|Title:||A model for energy performance contracting (EPC) in Hong Kong|
|Advisors:||Lam, Patrick (BRE)|
|Subject:||Buildings -- Energy conservation -- China -- Hong Kong.|
Buildings -- China -- Hong Kong -- Management.
Hong Kong Polytechnic University -- Dissertations
|Department:||Department of Building and Real Estate|
|Pages:||xviii, 298 pages, 59 variously numbered pages : illustrations|
|Abstract:||Buildings account for 40 percent of the world's energy use. Although a number of studies indicate that substantial energy savings can be achieved by implementing energy improvement projects in existing buildings, hesitations in project implementation are still observed around the world due to a lack of technological know-how and upfront capital. As such, Energy Performance Contracting (EPC) has been recognised as a means to tackle these problems, since Energy Service Companies (ESCOs) not only provide building owners (hosts) with the upfront capital for project implementation, but also promise a certain level of performance (savings in most cases) of energy conservation measures (ECMs) after retrofitting. Despite the fact that the EPC market is expected to grow continuously around the world, the take-up rate of EPC is still relatively low in Hong Kong. Several local studies found that (1) lack of awareness and experience; (2) legal and contractual complexities; and (3) project risks are the main reasons hindering the wider use of EPC in Hong Kong. This research aims to develop a clear, concise and comprehensive model of EPC for Hong Kong, specifically taking into account the risk assessment and contract management issues. The main objectives of this research are to (1) investigate the concerns and understanding of local building owners and Energy Service Companies on EPC; (2) develop suitable risk assessment approaches taking into account the probabilities of saving shortfalls based on different technical solutions of common energy retrofitting; (3) develop a set of EPC contract document templates for use in Hong Kong based on a study of international best practice and the local research findings; and (4) quantify the achievable amount of energy savings by assuming different take-up rates of EPC in Hong Kong.|
The above objectives have been accomplished by using qualitative and quantitative methods, including literature reviews, interviews with EPC stakeholders, and two separate questionnaire surveys targeted at both hosts and ESCOs. A risk assessment approach was developed to evaluate the probability of energy saving shortfalls, taking into account variations in the influential parameters, including weather conditions, occupancy, operating hours, etc., during the post-retrofit period. The approach entails the deployment of methods including the use of a versatile building energy simulation program (e.g. EnergyPlus), correlation analysis and Monte Carlo simulation. Three case studies with different retrofitting measures, including chiller replacement, change of heat rejection system and lighting retrofit, were used to demonstrate the application of three similar probabilistic models for risk assessment to suit the different technologies involved. In addition, a comparative analysis of different standard forms of EPC contract in eight jurisdictions was conducted to reflect on the various treatments of common contractual issues in EPC projects. Based on the results of this analysis, an EPC contract template and associated guidance notes were developed for use in simple retrofitting works. Finally, the above results were consolidated into a generic model which was validated by industry experts and practitioners. The potential energy savings through EPC projects were estimated under different assumed take-up rates of EPC. The research has contributed to new knowledge of EPC project implementation in the following aspects: (1) the results of questionnaire surveys and interviews can help various stakeholders to better understand the current market development of EPC in Hong Kong, including the perceived benefits, the market barriers and the possible measures for enhancing the adoption of EPC; (2) the use of the proposed risk assessment approach would enable hosts and ESCOs to quantify the probabilities of energy saving shortfalls with different levels of guaranteed savings as promised by ESCOs; (3) the development of an EPC contract template can help contracting parties to reduce time and cost during the contract negotiation stage. The availability of such a template is pertinent when the hosts have no competent in-house engineering teams and legal representation; and (4) the consolidated generic model enables hosts and ESCOs to identify and address the key issues when implementing EPC projects, starting from the stage of pre-retrofit, through installation to post-retrofit. Being informed by this comprehensive EPC model, it is expected that more building owners in Hong Kong will consider using EPC as a viable alternative to undertake energy retrofitting works, thereby improving overall energy performance of buildings.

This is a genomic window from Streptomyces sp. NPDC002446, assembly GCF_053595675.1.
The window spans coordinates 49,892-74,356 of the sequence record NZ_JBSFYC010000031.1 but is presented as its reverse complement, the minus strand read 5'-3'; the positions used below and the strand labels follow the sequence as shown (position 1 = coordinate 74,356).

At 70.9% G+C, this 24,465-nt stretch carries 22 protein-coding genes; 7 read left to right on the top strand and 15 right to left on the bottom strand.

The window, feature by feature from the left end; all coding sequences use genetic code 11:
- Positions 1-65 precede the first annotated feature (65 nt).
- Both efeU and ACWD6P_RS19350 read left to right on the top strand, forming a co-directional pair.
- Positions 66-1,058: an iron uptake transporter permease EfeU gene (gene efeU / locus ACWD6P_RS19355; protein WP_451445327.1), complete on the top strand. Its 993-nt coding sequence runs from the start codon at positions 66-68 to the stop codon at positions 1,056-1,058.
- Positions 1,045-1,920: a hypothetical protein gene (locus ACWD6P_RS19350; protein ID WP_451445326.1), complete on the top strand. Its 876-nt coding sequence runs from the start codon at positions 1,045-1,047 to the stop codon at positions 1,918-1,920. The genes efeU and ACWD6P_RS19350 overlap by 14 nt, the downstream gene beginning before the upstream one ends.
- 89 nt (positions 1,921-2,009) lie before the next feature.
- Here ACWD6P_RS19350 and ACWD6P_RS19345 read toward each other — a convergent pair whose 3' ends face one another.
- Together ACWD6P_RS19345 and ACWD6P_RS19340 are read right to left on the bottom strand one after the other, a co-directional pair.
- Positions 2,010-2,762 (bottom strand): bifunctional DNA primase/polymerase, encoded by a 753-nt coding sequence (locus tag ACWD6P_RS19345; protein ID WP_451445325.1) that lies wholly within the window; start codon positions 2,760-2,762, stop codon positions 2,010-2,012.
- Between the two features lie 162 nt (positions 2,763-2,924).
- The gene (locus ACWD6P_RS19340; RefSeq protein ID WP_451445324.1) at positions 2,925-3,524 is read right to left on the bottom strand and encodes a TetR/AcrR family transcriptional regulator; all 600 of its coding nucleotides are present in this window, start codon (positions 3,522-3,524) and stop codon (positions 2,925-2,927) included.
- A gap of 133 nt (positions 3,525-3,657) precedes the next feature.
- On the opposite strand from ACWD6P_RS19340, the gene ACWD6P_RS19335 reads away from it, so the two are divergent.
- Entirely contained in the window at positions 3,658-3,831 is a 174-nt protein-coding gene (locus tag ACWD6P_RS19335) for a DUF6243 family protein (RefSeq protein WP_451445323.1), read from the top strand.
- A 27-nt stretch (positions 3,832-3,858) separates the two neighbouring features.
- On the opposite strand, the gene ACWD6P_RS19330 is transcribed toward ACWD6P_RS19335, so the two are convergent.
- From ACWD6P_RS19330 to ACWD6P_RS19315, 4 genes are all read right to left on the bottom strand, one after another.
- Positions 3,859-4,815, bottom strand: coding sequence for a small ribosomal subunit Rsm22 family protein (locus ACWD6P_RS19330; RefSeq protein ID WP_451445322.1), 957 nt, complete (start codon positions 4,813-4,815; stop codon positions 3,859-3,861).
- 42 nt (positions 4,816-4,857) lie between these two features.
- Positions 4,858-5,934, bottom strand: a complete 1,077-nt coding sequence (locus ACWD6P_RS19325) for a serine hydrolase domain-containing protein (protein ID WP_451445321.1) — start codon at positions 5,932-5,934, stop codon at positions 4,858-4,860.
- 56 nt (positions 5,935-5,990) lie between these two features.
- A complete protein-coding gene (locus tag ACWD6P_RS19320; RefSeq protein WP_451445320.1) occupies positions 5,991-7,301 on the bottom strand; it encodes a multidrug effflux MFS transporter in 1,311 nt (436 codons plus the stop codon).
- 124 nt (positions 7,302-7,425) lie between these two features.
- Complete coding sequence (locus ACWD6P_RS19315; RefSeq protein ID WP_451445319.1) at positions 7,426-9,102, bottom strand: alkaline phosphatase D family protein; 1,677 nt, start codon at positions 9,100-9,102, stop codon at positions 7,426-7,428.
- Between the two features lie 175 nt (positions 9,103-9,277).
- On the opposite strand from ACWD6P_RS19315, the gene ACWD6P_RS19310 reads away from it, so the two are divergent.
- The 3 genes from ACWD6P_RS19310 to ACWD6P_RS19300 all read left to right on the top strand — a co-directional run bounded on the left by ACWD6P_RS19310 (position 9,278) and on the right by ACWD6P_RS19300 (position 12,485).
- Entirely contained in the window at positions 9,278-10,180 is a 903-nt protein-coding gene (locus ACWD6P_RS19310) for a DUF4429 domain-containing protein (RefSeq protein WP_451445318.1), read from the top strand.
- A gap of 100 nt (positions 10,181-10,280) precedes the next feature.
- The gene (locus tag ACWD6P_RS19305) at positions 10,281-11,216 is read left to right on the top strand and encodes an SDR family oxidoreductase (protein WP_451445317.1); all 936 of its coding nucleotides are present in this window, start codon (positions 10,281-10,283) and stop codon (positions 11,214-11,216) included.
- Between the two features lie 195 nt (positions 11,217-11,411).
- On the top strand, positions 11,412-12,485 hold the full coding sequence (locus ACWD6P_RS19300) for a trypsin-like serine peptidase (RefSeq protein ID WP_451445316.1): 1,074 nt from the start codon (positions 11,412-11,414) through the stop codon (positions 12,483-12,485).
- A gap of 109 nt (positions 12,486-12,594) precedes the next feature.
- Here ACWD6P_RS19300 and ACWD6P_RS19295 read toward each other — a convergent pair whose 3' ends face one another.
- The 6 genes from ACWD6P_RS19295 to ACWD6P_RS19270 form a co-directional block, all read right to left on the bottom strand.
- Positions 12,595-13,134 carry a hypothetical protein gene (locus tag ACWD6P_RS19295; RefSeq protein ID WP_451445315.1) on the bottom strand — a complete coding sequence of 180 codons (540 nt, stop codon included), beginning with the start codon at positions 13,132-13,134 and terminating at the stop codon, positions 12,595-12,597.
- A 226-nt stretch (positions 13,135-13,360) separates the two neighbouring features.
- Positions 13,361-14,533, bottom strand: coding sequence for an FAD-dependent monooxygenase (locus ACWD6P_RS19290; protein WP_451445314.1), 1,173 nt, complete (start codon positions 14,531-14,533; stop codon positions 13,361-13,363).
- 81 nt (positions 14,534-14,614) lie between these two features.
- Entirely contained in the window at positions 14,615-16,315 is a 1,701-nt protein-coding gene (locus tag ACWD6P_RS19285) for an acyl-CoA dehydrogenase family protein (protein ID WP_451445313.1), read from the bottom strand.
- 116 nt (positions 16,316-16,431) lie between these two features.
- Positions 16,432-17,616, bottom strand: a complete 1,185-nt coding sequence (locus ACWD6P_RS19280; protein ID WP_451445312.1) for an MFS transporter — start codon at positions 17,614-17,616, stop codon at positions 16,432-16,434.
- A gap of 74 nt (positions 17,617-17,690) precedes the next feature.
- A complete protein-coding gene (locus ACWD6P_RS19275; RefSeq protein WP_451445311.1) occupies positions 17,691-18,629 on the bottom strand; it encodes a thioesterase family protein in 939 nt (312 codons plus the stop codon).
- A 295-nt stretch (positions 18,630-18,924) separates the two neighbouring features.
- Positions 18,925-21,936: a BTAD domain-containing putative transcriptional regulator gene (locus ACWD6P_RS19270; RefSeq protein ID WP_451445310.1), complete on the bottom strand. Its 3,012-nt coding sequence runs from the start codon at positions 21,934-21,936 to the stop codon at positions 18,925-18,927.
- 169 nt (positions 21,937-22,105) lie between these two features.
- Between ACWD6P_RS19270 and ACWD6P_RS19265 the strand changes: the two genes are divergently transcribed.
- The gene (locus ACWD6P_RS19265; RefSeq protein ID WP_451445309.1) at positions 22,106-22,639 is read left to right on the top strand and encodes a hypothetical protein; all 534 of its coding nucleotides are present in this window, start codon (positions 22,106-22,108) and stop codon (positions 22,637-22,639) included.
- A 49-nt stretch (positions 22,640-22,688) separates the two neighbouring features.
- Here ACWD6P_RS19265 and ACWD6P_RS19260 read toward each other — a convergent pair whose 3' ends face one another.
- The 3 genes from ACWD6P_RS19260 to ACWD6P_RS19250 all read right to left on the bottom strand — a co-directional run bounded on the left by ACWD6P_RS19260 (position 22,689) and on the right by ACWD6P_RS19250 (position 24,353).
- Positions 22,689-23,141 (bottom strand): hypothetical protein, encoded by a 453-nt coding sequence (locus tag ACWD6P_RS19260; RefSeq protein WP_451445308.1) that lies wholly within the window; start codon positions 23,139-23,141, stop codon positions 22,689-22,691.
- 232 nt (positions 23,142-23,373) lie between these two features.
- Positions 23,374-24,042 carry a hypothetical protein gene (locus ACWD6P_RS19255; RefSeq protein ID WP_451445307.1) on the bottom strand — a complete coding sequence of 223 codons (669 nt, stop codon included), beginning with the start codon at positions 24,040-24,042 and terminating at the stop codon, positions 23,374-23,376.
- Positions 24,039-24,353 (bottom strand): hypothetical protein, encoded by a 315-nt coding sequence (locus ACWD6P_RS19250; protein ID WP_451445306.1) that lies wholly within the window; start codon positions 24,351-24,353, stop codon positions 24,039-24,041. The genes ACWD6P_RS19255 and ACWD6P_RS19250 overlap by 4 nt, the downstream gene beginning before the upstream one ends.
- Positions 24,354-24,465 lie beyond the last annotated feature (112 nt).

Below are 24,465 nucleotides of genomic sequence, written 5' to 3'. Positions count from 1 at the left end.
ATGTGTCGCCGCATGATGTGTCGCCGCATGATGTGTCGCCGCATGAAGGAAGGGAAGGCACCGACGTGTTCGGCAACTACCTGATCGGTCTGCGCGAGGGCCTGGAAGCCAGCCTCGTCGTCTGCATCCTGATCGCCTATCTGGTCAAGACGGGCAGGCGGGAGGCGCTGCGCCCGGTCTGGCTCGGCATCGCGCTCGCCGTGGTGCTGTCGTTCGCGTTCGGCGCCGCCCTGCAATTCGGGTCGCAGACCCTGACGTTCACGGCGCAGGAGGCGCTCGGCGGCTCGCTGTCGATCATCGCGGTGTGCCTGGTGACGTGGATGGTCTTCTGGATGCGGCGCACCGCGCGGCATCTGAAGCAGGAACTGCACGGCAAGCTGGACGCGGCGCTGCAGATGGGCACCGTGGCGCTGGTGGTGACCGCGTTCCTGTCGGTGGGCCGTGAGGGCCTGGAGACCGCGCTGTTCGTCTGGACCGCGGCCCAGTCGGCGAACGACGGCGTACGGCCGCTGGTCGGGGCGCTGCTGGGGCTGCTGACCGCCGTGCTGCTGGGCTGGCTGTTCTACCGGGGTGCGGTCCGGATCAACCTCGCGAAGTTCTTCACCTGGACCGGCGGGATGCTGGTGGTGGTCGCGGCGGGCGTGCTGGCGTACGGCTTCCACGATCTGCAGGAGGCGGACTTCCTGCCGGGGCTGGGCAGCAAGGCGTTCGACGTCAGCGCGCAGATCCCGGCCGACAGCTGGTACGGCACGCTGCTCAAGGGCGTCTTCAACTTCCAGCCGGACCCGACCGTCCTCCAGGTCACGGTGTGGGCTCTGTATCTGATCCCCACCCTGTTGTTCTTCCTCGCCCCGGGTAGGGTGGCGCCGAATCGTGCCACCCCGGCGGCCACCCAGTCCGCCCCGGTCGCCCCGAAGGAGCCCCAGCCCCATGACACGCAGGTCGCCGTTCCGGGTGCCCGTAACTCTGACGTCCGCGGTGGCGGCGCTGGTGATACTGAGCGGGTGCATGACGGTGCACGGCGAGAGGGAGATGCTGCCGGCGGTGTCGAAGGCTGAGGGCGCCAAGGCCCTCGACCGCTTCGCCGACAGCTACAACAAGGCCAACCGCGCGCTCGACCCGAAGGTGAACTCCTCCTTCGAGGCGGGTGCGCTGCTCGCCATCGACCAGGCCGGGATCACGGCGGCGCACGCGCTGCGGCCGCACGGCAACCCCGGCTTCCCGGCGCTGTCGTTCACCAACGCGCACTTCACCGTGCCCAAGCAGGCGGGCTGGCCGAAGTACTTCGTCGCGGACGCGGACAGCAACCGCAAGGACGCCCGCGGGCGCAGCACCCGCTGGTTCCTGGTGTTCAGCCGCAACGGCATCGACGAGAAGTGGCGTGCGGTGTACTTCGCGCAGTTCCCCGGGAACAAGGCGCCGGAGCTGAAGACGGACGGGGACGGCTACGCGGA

|Rights:||All rights reserved|
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